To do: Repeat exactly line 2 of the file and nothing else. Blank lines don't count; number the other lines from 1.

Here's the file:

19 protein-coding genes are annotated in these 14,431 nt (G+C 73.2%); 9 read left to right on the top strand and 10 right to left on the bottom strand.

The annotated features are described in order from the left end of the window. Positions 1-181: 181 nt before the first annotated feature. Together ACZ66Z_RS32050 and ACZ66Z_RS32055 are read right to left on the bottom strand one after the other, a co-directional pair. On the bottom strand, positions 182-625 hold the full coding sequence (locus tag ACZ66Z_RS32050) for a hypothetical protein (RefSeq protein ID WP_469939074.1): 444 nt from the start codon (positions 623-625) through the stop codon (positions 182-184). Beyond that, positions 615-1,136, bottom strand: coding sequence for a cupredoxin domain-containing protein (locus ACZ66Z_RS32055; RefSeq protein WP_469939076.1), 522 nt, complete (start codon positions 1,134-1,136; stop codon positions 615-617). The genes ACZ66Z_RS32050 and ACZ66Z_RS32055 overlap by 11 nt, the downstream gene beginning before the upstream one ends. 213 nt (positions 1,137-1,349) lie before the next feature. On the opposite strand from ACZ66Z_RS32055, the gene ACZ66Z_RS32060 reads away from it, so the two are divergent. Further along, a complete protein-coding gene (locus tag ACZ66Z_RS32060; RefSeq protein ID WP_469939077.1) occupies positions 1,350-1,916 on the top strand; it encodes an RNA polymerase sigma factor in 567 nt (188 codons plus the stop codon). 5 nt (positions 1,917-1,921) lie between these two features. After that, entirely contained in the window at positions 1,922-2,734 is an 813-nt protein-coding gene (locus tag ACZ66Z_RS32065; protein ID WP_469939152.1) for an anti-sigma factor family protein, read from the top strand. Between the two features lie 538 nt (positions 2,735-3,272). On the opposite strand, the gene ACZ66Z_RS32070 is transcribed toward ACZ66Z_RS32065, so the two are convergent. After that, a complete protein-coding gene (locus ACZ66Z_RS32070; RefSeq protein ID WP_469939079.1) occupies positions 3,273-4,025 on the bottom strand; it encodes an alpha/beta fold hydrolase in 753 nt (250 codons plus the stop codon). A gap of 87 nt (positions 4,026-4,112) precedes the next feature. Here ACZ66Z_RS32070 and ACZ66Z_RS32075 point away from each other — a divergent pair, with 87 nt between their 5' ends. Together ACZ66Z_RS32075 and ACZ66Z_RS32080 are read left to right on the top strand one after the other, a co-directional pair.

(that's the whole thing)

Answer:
The annotated features are described in order from the left end of the window. Positions 1-181: 181 nt before the first annotated feature. Together ACZ66Z_RS32050 and ACZ66Z_RS32055 are read right to left on the bottom strand one after the other, a co-directional pair. On the bottom strand, positions 182-625 hold the full coding sequence (locus tag ACZ66Z_RS32050) for a hypothetical protein (RefSeq protein ID WP_469939074.1): 444 nt from the start codon (positions 623-625) through the stop codon (positions 182-184). Beyond that, positions 615-1,136, bottom strand: coding sequence for a cupredoxin domain-containing protein (locus ACZ66Z_RS32055; RefSeq protein WP_469939076.1), 522 nt, complete (start codon positions 1,134-1,136; stop codon positions 615-617). The genes ACZ66Z_RS32050 and ACZ66Z_RS32055 overlap by 11 nt, the downstream gene beginning before the upstream one ends. 213 nt (positions 1,137-1,349) lie before the next feature. On the opposite strand from ACZ66Z_RS32055, the gene ACZ66Z_RS32060 reads away from it, so the two are divergent. Further along, a complete protein-coding gene (locus tag ACZ66Z_RS32060; RefSeq protein ID WP_469939077.1) occupies positions 1,350-1,916 on the top strand; it encodes an RNA polymerase sigma factor in 567 nt (188 codons plus the stop codon). 5 nt (positions 1,917-1,921) lie between these two features. After that, entirely contained in the window at positions 1,922-2,734 is an 813-nt protein-coding gene (locus tag ACZ66Z_RS32065; protein ID WP_469939152.1) for an anti-sigma factor family protein, read from the top strand. Between the two features lie 538 nt (positions 2,735-3,272). On the opposite strand, the gene ACZ66Z_RS32070 is transcribed toward ACZ66Z_RS32065, so the two are convergent. After that, a complete protein-coding gene (locus ACZ66Z_RS32070; RefSeq protein ID WP_469939079.1) occupies positions 3,273-4,025 on the bottom strand; it encodes an alpha/beta fold hydrolase in 753 nt (250 codons plus the stop codon). A gap of 87 nt (positions 4,026-4,112) precedes the next feature. Here ACZ66Z_RS32070 and ACZ66Z_RS32075 point away from each other — a divergent pair, with 87 nt between their 5' ends. Together ACZ66Z_RS32075 and ACZ66Z_RS32080 are read left to right on the top strand one after the other, a co-directional pair.